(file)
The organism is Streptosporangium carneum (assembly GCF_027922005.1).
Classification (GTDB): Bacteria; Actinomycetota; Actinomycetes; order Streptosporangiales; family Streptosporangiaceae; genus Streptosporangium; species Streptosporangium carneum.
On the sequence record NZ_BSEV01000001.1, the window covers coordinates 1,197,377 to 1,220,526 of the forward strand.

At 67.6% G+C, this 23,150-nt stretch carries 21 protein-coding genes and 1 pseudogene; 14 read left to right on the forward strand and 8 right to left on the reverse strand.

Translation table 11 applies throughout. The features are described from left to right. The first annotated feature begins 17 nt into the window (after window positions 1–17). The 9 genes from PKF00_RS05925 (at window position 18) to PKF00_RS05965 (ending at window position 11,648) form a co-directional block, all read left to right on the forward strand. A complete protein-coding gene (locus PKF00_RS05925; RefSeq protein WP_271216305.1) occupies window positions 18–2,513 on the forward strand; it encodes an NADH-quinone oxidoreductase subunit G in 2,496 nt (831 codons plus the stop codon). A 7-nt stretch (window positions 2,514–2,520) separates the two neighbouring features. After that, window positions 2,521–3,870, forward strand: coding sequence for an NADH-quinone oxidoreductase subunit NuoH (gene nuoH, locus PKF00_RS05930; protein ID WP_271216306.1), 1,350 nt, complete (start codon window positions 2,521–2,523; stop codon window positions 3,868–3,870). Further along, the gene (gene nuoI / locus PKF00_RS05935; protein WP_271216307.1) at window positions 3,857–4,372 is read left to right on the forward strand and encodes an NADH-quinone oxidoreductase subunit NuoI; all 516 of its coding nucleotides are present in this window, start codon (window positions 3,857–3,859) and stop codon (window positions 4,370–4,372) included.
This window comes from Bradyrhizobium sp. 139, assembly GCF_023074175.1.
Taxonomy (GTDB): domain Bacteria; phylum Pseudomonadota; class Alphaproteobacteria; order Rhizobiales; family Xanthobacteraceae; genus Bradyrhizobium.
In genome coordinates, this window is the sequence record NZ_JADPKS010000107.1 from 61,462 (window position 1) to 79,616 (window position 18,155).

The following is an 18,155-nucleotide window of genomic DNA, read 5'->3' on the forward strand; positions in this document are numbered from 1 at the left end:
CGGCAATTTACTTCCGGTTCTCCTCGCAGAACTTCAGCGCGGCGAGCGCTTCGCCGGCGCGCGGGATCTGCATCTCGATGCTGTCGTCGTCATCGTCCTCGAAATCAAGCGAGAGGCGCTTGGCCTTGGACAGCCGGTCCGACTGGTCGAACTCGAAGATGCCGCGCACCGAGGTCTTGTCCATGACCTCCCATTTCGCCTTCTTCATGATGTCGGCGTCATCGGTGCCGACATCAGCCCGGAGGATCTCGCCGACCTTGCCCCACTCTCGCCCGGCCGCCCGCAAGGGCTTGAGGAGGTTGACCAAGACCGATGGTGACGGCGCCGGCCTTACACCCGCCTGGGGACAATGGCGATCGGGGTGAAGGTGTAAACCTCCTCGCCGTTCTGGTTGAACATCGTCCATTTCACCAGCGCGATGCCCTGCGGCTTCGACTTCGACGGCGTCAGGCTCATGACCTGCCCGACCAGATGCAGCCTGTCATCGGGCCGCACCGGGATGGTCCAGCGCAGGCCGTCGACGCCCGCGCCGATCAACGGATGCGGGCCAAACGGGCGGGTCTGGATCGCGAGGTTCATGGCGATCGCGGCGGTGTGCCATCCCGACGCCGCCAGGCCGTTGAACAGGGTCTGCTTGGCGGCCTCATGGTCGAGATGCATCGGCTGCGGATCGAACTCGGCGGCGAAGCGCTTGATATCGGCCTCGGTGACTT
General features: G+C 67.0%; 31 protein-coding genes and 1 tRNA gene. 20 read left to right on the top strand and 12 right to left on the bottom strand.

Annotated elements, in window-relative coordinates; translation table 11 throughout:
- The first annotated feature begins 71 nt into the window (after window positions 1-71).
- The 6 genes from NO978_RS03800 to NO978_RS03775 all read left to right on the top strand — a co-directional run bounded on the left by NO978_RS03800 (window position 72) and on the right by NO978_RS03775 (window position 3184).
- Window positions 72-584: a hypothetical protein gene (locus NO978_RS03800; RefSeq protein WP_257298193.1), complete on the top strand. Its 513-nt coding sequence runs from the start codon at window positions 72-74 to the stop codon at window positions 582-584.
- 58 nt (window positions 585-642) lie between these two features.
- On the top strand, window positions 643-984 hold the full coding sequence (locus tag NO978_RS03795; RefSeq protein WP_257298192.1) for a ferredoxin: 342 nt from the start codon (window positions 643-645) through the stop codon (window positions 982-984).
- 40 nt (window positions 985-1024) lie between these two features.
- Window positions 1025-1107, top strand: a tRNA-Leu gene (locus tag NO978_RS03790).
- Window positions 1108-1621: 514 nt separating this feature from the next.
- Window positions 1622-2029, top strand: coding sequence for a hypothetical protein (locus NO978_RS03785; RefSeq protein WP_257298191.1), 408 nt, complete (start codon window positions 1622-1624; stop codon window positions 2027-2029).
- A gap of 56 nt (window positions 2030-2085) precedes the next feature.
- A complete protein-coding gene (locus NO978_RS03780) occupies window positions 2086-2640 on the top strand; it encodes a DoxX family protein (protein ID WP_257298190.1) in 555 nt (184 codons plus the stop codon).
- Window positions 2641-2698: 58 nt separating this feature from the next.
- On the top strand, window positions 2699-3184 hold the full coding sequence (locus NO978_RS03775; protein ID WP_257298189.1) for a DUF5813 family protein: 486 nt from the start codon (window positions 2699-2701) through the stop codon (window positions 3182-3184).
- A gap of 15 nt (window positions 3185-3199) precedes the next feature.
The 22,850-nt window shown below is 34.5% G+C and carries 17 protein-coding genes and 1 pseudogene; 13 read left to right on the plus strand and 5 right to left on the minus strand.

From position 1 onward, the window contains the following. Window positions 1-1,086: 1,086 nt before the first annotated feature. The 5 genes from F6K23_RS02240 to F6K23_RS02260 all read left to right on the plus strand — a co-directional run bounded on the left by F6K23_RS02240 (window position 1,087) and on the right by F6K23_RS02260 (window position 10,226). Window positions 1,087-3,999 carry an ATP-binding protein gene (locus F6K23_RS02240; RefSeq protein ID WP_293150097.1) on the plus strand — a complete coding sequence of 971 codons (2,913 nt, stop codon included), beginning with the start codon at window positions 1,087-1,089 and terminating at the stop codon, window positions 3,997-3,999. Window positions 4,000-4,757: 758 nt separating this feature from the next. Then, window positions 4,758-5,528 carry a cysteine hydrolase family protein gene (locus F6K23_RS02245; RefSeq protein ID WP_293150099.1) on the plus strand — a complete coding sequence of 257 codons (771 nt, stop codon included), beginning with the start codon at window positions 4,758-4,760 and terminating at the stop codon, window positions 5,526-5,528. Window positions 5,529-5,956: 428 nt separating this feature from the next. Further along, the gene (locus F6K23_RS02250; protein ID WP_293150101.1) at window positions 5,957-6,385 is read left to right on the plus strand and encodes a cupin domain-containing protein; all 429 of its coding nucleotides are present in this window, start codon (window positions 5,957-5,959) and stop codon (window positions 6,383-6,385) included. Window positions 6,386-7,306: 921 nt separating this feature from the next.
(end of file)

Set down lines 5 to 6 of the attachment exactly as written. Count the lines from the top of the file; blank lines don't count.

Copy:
Translation table 11 applies throughout. The features are described from left to right. The first annotated feature begins 17 nt into the window (after window positions 1–17). The 9 genes from PKF00_RS05925 (at window position 18) to PKF00_RS05965 (ending at window position 11,648) form a co-directional block, all read left to right on the forward strand. A complete protein-coding gene (locus PKF00_RS05925; RefSeq protein WP_271216305.1) occupies window positions 18–2,513 on the forward strand; it encodes an NADH-quinone oxidoreductase subunit G in 2,496 nt (831 codons plus the stop codon). A 7-nt stretch (window positions 2,514–2,520) separates the two neighbouring features. After that, window positions 2,521–3,870, forward strand: coding sequence for an NADH-quinone oxidoreductase subunit NuoH (gene nuoH, locus PKF00_RS05930; protein ID WP_271216306.1), 1,350 nt, complete (start codon window positions 2,521–2,523; stop codon window positions 3,868–3,870). Further along, the gene (gene nuoI / locus PKF00_RS05935; protein WP_271216307.1) at window positions 3,857–4,372 is read left to right on the forward strand and encodes an NADH-quinone oxidoreductase subunit NuoI; all 516 of its coding nucleotides are present in this window, start codon (window positions 3,857–3,859) and stop codon (window positions 4,370–4,372) included.
This window comes from Bradyrhizobium sp. 139, assembly GCF_023074175.1.